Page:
In the late 1760s, West launched his career as a history painter with a succession of ambitious works.

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Benjamin West (1738–1820), Cymon and Iphigenia (c 1766), oil on panel, 61.3 × 82.6 cm, Yale Center for British Art, New Haven, CT. Wikimedia Commons.

Although Cymon and Iphigenia (c 1766) might sound to have been based on purely classical myth, and is derived from the stories around Orestes, West’s source was almost certainly Boccaccio’s retelling in The Decameron. He shows the beautiful Iphigenia asleep at the edge of a wood, as the ill-mannered and loutish Cymon comes across her. He is so captivated by her beauty that he is transformed into a noble polymath – the transformative power of real beauty.

West conveys this simple narrative very effectively, and it is not surprising that this work was well-received at the time. Over a hundred and twenty years later, Frederic, Lord Leighton, enjoyed success with his far more modern version. For West, its story may have had personal attractions in his own ambitions from very humble beginnings.

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Benjamin West (1738–1820), Paetus and Arria (1766), oil on canvas, 108 x 87.9 cm, Yale Center for British Art, New Haven, CT. Wikimedia Commons.

Paetus and Arria (1766) shows a more obscure tragedy from Roman history, recorded in Pliny the Younger’s letters. Caecina Paetus was one of the senior members of a failed rebellion against Claudius in 42 CE, who was effectively condemned to death by the emperor. He was given the option of committing suicide, or ‘falling on his sword’, and his wife Arria intended joining him.

When Paetus proved incapable of stabbing himself with his own dagger, Arria took it from him, stabbed herself, and handed him the dagger saying that it didn’t hurt! This is the scene which West depicts, in plain style, giving it a starkness appropriate to the story. He is very sparing of blood, compared for example to well-known paintings of Lucretia’s suicide.

Pylades and Orestes Brought as Victims before Iphigenia 1766 by Benjamin West 1738-1820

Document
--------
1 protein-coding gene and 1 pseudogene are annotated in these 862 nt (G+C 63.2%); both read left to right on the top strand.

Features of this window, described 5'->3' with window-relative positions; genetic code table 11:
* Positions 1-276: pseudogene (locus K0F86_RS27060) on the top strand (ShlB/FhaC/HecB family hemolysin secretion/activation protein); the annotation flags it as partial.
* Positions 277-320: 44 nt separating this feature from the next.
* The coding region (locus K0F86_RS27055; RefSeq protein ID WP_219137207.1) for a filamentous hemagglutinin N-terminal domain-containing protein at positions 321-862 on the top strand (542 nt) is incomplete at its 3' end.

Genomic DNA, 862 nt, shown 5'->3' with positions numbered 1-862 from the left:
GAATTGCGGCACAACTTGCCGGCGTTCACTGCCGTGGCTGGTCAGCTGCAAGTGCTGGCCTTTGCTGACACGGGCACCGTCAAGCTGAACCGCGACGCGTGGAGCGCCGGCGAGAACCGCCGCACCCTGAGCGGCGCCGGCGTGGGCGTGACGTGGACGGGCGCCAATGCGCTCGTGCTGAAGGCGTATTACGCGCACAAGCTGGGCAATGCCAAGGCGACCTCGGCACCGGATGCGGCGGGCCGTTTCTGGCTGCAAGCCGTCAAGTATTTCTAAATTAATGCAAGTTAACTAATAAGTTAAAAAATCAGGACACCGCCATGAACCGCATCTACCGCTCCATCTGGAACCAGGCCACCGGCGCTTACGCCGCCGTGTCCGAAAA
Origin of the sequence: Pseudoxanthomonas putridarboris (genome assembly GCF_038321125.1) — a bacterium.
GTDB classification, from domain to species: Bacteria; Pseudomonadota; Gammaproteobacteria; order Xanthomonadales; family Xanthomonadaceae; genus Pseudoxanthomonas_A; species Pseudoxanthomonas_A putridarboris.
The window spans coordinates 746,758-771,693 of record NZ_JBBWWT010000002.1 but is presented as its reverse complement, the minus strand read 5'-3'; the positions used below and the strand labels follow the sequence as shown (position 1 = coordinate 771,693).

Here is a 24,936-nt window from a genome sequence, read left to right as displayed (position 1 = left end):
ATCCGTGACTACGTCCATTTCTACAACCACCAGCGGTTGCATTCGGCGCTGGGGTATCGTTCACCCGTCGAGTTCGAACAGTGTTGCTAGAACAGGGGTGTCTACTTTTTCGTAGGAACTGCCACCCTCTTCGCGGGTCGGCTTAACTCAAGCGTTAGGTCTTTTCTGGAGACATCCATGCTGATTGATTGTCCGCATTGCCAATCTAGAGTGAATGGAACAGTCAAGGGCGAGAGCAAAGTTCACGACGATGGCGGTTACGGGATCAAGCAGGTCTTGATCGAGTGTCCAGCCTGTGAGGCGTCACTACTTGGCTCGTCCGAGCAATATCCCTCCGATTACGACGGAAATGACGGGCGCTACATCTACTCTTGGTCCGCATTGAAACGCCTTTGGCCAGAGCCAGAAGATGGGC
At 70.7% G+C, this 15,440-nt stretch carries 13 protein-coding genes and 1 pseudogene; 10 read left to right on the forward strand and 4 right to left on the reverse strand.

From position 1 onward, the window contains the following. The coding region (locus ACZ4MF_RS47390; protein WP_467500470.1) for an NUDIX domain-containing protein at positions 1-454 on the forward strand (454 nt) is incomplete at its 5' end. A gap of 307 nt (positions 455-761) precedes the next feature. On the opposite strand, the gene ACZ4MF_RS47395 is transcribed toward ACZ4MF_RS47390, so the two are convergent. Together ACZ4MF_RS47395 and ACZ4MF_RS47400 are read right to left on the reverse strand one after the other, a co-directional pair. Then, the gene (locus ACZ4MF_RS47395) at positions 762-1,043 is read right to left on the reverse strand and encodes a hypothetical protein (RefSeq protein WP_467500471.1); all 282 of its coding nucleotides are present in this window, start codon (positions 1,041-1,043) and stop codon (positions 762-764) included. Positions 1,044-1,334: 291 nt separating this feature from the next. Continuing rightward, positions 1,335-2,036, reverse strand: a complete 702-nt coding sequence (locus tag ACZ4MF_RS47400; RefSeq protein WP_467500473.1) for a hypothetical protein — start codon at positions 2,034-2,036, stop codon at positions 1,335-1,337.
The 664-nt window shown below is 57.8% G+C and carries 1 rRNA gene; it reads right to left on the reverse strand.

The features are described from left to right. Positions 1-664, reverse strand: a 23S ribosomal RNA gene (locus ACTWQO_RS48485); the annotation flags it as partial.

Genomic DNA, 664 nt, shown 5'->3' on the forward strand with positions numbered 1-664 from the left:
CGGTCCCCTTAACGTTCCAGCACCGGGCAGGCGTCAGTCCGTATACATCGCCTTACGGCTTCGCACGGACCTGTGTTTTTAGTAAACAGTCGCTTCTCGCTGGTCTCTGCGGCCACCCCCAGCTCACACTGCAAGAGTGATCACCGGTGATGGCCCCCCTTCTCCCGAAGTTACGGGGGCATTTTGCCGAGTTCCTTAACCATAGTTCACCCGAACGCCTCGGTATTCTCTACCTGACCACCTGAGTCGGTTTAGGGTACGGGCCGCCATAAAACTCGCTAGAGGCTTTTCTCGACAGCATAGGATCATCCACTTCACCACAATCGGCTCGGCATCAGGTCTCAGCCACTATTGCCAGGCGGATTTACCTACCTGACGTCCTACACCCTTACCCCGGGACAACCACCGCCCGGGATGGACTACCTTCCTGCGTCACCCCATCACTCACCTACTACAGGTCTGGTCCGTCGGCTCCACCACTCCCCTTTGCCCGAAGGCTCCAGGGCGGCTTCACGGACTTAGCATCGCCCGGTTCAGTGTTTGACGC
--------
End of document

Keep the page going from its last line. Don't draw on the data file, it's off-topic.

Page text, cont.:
Benjamin West (1738–1820), Pylades and Orestes Brought as Victims before Iphigenia (1766), oil on canvas, 100.3 x 126.4 cm, The Tate Gallery (Presented by Sir George Beaumont Bt 1826), London. © The Tate Gallery and Photographic Rights © Tate (2017), CC-BY-NC-ND 3.0 (Unported), http://www.tate.org.uk/art/artworks/west-pylades-and-orestes-brought-as-victims-before-iphigenia-n00126

Although it has been claimed that West painted Pylades and Orestes Brought as Victims before Iphigenia ‘immediately on his arrival in England’, it was not shown until the annual exhibition of the Society of Artists of Great Britain in 1766. It forms a pair with The Continence of Scipio, which I am unfortunately unable to show here.

The story is based on Euripides’ play Iphigenia in Tauris, which is concerned with myths surrounding the tragic figure of Orestes, and his mother Clytemnestra. In this scene, Orestes and Pylades, his cousin, are prominent in the right foreground. They have been brought before Iphigenia, a priestess of Diana, prominent in the left foreground, who stands in judgement over them.

Following his matricide, Orestes was told by the Oracle at Delphi to make reparation by returning to Delphi the gold statue of Diana, seen in the distance slightly to the left of centre. In attempting to seize and remove that statue, Orestes was committing an act of sacrilege, for which he and Pylades are to be sacrificed on the low altar between the priestess and the young men.

West sold this painting for over a hundred pounds (100 guineas), but later in life bought it back, only to sell it on to Sir George Beaumont, the collector and patron of Constable.